By Emma Ville
We always knew we wanted to foster. When we talked about it initially we
envisaged cute little toddlers who needed love and a safe space – certainly not teenagers.
We moved to America 12 years ago, and within 6 months a friend of a friend mentioned a teen who needed somewhere to stay until she graduated. In what seemed like a short space of time a beautiful, awkward, too-old-for-her-years teen arrived on our doorstep. At the time, we had two little ones and we had just moved to the US from the UK. Our support network wasn’t huge.
Suddenly we were navigating a relationship with an angry, sad, lost teenager who everyone had given up on.
Twelve years later, we look back on this as the best decision we ever made.
There have been ups and downs, but the wonderful moments far outweigh the negatives.
I tend to fall in love with every kid that comes through my door, and these kids so want love
and recognition that they are humans too. They may not match the picture that most people think of as foster children, but they desperately need someone.
We discovered over time that we were often the only people who had been to parents’ evening at school with them, read a school report, or gone to watch a ball game – just normal, run of the mill parenting things that we do with our own kids.
We made sure they had nice clothes for their first day of school, trying our best to keep up with
what was in fashion for kids their age so they didn’t stick out. It was so important to us that
they started a new school with a fresh slate. We told them that this was the time to start anew,
to make their own path and not to be defined by their past and the often sad labels that had followed them around.
We kept chipping away at the barriers they had put up. Most of these kids were past the “cute stage” where people had wanted to adopt them. They had been in group homes or foster homes that locked cupboards and rationed food. We were determined to stick with them to show that they weren’t lost causes.
It helped that we had hadn’t forgotten what it was like to be that age. Some tried to sneak out
to see friends – we slept on the sofa and enjoyed watching them startle when we said hi when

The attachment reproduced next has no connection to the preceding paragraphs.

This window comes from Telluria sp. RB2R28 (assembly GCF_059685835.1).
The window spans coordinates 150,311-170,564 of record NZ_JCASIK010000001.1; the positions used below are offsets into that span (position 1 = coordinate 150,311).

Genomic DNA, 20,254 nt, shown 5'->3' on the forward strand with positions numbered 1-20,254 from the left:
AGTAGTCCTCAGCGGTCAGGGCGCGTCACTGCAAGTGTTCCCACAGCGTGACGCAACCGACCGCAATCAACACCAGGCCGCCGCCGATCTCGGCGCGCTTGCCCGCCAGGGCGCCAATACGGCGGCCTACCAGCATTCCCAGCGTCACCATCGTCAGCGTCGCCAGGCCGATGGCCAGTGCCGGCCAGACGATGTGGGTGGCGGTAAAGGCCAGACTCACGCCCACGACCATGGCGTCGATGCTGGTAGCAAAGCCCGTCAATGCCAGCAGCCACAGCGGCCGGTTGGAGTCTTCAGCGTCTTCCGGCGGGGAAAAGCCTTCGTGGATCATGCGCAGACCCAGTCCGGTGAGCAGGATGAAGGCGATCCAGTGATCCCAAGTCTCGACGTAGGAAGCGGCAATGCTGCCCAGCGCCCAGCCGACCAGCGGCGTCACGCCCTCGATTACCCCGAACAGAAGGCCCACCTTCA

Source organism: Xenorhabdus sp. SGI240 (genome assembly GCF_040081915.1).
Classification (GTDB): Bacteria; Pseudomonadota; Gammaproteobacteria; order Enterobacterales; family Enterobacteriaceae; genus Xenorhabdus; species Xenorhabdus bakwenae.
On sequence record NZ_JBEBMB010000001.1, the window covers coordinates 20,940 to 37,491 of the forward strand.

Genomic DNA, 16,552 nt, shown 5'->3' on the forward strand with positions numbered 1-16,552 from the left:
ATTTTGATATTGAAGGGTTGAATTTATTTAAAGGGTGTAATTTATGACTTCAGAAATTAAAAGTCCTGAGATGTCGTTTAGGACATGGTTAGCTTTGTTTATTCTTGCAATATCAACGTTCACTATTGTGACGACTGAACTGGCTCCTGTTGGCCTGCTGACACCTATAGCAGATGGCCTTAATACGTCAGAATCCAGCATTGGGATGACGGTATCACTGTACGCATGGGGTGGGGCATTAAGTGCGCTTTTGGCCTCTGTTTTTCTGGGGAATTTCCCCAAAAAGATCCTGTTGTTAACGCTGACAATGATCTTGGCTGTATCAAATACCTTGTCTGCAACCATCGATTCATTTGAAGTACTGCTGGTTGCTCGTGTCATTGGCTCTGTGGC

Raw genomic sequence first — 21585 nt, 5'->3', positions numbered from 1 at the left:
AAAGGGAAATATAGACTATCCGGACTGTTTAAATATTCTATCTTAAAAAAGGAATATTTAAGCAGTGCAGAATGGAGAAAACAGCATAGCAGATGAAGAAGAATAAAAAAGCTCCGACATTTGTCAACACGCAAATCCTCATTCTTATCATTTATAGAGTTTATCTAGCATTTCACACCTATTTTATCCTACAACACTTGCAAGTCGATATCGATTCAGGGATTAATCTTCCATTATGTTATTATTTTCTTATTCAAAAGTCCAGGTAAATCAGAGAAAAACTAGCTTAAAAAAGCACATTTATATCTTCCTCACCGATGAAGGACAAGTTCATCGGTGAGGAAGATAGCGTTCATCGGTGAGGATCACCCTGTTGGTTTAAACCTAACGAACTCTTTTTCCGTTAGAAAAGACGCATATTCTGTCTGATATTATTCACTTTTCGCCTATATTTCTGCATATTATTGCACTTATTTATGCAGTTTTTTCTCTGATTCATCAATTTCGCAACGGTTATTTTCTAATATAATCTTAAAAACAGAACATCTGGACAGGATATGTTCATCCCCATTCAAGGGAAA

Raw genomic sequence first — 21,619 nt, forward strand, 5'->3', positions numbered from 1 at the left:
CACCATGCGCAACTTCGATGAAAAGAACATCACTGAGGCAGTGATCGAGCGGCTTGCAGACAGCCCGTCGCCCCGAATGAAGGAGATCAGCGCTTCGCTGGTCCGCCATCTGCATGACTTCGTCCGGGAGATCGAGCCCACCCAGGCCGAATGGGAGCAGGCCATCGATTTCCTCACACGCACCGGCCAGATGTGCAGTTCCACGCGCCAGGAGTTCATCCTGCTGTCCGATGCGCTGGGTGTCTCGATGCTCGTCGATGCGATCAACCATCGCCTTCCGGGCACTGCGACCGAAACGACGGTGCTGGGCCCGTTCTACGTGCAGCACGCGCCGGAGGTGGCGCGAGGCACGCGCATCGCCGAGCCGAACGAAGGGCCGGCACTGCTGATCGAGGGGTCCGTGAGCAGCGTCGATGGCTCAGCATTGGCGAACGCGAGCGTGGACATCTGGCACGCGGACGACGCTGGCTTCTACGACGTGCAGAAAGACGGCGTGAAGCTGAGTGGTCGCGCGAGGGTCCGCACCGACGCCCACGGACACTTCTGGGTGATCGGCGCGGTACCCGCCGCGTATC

they came home. We set boundaries and made sure they knew the rules were not arbitrary, but were put in place because we cared. We waited up if they missed curfew and grounded them when they shouted and slammed doors. We just hung in.
With some kids it was a wild ride, tiring and stressful, without the rewarding feeling that comes when a toddler lifts up his or her arms to be held. But the rewards came when they graduated and you watched them walk across that stage as a person and not just as a number.
A lot of times teenagers age out of foster care and get moved to a homeless shelter or are left to fend for themselves. We made sure we were that place they could come home to during breaks from college, or from or their first apartment when it didn’t work out.
We also learned to be firm about what our family could cope with. We said no to placements
that were beyond our capabilities to help. By now we had three little ones to raise, so we were
more aware of behavior that would be detrimental to their lives.
But we also balanced it with acceptance of typical teenager behavior and a belief that you show up and it makes a difference. What I’ve loved the most is watching teenagers arrive and—after the “honeymoon” period of fitting in has worn off—realizing that our family wouldn’t bat an eyelid that they were LGBTQ, or that we really would get up at 6am every morning to take them to community college because we wanted them to graduate.
We are about to adopt our 26 year old! He has been our son since he walked in 10 years ago. He was an utter stinker in his teenage years, with many sleepless nights, but he’s our son now.
It doesn’t really matter how old you are; you always need a family, and we are his. We want him to know that although we missed the first 16 years of his life, we are so grateful to get to spend the rest of our lives watching him become the awesome human he is today. He is also the best brother you could imagine! He still brings his laundry home when he is back for the weekend, and still causes me sleepless nights when he doesn’t call me back the same day.
Fostering is never easy. Heartbreak Is often just around a corner, and the system sometimes seems to be on the opposite side of the children and the foster families, but that old cliché that you can make a difference really does ring true. While you may not get handed a winning football player like in the Blind Side, you could give a child away at their wedding or buy their first prom dress from a store and not from a hand-me-down closet. I don’t think it’s ever too late to show someone that people do care, that they are individuals in their own right, and that they aren’t lost causes.
If you want to learn more about the many teenagers waiting for permeant homes you can visit Adopt Us Kids.